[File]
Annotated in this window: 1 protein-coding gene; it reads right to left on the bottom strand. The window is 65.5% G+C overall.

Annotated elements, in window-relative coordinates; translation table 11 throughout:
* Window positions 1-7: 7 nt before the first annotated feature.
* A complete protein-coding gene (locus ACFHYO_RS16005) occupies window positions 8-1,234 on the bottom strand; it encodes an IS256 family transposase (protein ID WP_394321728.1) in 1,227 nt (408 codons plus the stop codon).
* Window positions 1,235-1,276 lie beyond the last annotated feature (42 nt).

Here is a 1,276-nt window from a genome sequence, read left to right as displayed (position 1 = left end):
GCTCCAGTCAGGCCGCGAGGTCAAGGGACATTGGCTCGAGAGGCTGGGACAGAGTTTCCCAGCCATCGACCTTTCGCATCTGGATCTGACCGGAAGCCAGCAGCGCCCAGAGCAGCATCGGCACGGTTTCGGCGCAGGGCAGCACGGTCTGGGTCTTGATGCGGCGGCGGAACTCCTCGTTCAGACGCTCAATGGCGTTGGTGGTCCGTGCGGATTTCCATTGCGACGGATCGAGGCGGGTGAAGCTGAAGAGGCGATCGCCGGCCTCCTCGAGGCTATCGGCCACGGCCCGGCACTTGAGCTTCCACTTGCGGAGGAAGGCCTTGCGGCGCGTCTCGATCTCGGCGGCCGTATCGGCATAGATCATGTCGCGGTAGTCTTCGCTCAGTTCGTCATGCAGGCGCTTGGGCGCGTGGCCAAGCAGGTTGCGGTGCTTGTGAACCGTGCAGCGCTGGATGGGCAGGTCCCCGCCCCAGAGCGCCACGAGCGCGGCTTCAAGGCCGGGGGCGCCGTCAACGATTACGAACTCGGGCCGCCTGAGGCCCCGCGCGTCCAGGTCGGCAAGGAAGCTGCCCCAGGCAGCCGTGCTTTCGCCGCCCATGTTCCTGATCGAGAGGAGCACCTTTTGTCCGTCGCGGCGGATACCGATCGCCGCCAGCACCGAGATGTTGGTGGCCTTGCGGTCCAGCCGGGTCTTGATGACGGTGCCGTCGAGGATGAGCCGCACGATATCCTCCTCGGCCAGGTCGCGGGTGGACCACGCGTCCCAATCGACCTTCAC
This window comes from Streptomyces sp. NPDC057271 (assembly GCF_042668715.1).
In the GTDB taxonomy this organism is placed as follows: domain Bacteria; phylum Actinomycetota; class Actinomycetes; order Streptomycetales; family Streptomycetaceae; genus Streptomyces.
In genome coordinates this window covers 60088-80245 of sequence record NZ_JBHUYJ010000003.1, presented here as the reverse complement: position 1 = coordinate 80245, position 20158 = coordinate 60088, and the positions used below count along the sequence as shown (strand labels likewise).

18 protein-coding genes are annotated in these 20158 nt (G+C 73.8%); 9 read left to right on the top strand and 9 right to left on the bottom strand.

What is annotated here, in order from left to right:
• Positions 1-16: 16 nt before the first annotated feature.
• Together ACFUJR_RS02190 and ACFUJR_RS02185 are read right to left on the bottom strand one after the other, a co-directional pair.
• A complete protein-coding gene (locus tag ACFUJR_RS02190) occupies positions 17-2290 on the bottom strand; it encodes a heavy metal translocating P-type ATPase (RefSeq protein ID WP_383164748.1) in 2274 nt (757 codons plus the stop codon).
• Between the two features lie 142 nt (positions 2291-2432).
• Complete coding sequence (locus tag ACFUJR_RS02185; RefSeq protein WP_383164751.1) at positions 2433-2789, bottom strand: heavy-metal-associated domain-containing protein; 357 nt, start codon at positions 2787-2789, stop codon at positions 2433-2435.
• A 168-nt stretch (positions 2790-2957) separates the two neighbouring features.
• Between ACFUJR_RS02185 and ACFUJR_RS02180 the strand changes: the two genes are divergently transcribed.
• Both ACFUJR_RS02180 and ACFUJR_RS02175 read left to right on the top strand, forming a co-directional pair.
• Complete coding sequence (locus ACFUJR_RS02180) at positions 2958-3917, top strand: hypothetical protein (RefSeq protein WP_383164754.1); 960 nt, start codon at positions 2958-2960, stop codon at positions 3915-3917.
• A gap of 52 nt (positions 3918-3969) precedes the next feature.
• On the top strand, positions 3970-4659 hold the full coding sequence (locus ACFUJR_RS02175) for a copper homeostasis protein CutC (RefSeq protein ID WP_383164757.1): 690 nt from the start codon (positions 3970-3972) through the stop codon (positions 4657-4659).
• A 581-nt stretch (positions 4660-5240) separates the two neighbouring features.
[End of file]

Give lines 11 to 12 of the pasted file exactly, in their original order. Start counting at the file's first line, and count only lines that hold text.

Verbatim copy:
18 protein-coding genes are annotated in these 20158 nt (G+C 73.8%); 9 read left to right on the top strand and 9 right to left on the bottom strand.

What is annotated here, in order from left to right: